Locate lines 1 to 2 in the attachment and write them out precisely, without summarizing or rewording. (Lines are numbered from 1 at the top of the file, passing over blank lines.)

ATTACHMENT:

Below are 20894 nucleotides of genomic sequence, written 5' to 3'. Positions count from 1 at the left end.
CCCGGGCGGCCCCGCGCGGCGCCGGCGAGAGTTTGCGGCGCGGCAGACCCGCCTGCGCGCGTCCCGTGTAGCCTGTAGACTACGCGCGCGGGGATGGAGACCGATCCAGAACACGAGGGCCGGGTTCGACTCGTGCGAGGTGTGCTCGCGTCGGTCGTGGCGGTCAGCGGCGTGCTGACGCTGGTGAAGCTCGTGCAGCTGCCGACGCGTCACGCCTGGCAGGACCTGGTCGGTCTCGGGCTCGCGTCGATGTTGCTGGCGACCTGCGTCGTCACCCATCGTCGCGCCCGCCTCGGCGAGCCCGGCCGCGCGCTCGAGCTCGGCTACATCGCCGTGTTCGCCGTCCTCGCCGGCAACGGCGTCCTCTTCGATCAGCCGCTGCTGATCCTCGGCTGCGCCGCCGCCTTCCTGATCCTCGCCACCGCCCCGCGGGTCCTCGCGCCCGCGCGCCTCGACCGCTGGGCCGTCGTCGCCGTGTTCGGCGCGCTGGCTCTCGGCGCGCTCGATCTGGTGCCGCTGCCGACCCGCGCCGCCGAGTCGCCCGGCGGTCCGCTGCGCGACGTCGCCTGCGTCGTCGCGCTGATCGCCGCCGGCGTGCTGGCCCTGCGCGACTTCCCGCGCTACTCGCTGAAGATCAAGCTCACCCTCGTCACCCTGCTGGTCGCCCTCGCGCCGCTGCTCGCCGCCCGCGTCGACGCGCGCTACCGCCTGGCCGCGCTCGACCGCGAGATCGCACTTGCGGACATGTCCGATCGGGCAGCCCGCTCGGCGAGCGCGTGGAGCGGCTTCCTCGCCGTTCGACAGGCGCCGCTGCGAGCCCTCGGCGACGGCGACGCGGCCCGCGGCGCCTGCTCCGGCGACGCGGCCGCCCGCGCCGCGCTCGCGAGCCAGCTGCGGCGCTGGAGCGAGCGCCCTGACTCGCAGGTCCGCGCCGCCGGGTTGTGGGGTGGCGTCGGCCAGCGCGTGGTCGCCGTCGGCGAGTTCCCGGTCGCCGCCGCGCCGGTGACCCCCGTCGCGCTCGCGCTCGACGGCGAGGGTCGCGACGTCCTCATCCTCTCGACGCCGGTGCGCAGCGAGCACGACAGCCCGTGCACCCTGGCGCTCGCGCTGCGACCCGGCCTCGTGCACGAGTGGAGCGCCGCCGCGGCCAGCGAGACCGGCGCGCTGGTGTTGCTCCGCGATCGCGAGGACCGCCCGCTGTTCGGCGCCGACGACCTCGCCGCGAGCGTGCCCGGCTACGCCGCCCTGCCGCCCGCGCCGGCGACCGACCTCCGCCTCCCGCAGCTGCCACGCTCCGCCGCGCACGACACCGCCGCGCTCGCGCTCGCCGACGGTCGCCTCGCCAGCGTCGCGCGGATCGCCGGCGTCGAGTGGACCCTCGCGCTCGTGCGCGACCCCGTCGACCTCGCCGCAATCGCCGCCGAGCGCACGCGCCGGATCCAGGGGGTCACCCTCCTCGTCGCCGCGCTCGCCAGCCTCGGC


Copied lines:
Below are 20894 nucleotides of genomic sequence, written 5' to 3'. Positions count from 1 at the left end.
CCCGGGCGGCCCCGCGCGGCGCCGGCGAGAGTTTGCGGCGCGGCAGACCCGCCTGCGCGCGTCCCGTGTAGCCTGTAGACTACGCGCGCGGGGATGGAGACCGATCCAGAACACGAGGGCCGGGTTCGACTCGTGCGAGGTGTGCTCGCGTCGGTCGTGGCGGTCAGCGGCGTGCTGACGCTGGTGAAGCTCGTGCAGCTGCCGACGCGTCACGCCTGGCAGGACCTGGTCGGTCTCGGGCTCGCGTCGATGTTGCTGGCGACCTGCGTCGTCACCCATCGTCGCGCCCGCCTCGGCGAGCCCGGCCGCGCGCTCGAGCTCGGCTACATCGCCGTGTTCGCCGTCCTCGCCGGCAACGGCGTCCTCTTCGATCAGCCGCTGCTGATCCTCGGCTGCGCCGCCGCCTTCCTGATCCTCGCCACCGCCCCGCGGGTCCTCGCGCCCGCGCGCCTCGACCGCTGGGCCGTCGTCGCCGTGTTCGGCGCGCTGGCTCTCGGCGCGCTCGATCTGGTGCCGCTGCCGACCCGCGCCGCCGAGTCGCCCGGCGGTCCGCTGCGCGACGTCGCCTGCGTCGTCGCGCTGATCGCCGCCGGCGTGCTGGCCCTGCGCGACTTCCCGCGCTACTCGCTGAAGATCAAGCTCACCCTCGTCACCCTGCTGGTCGCCCTCGCGCCGCTGCTCGCCGCCCGCGTCGACGCGCGCTACCGCCTGGCCGCGCTCGACCGCGAGATCGCACTTGCGGACATGTCCGATCGGGCAGCCCGCTCGGCGAGCGCGTGGAGCGGCTTCCTCGCCGTTCGACAGGCGCCGCTGCGAGCCCTCGGCGACGGCGACGCGGCCCGCGGCGCCTGCTCCGGCGACGCGGCCGCCCGCGCCGCGCTCGCGAGCCAGCTGCGGCGCTGGAGCGAGCGCCCTGACTCGCAGGTCCGCGCCGCCGGGTTGTGGGGTGGCGTCGGCCAGCGCGTGGTCGCCGTCGGCGAGTTCCCGGTCGCCGCCGCGCCGGTGACCCCCGTCGCGCTCGCGCTCGACGGCGAGGGTCGCGACGTCCTCATCCTCTCGACGCCGGTGCGCAGCGAGCACGACAGCCCGTGCACCCTGGCGCTCGCGCTGCGACCCGGCCTCGTGCACGAGTGGAGCGCCGCCGCGGCCAGCGAGACCGGCGCGCTGGTGTTGCTCCGCGATCGCGAGGACCGCCCGCTGTTCGGCGCCGACGACCTCGCCGCGAGCGTGCCCGGCTACGCCGCCCTGCCGCCCGCGCCGGCGACCGACCTCCGCCTCCCGCAGCTGCCACGCTCCGCCGCGCACGACACCGCCGCGCTCGCGCTCGCCGACGGTCGCCTCGCCAGCGTCGCGCGGATCGCCGGCGTCGAGTGGACCCTCGCGCTCGTGCGCGACCCCGTCGACCTCGCCGCAATCGCCGCCGAGCGCACGCGCCGGATCCAGGGGGTCACCCTCCTCGTCGCCGCGCTCGCCAGCCTCGGC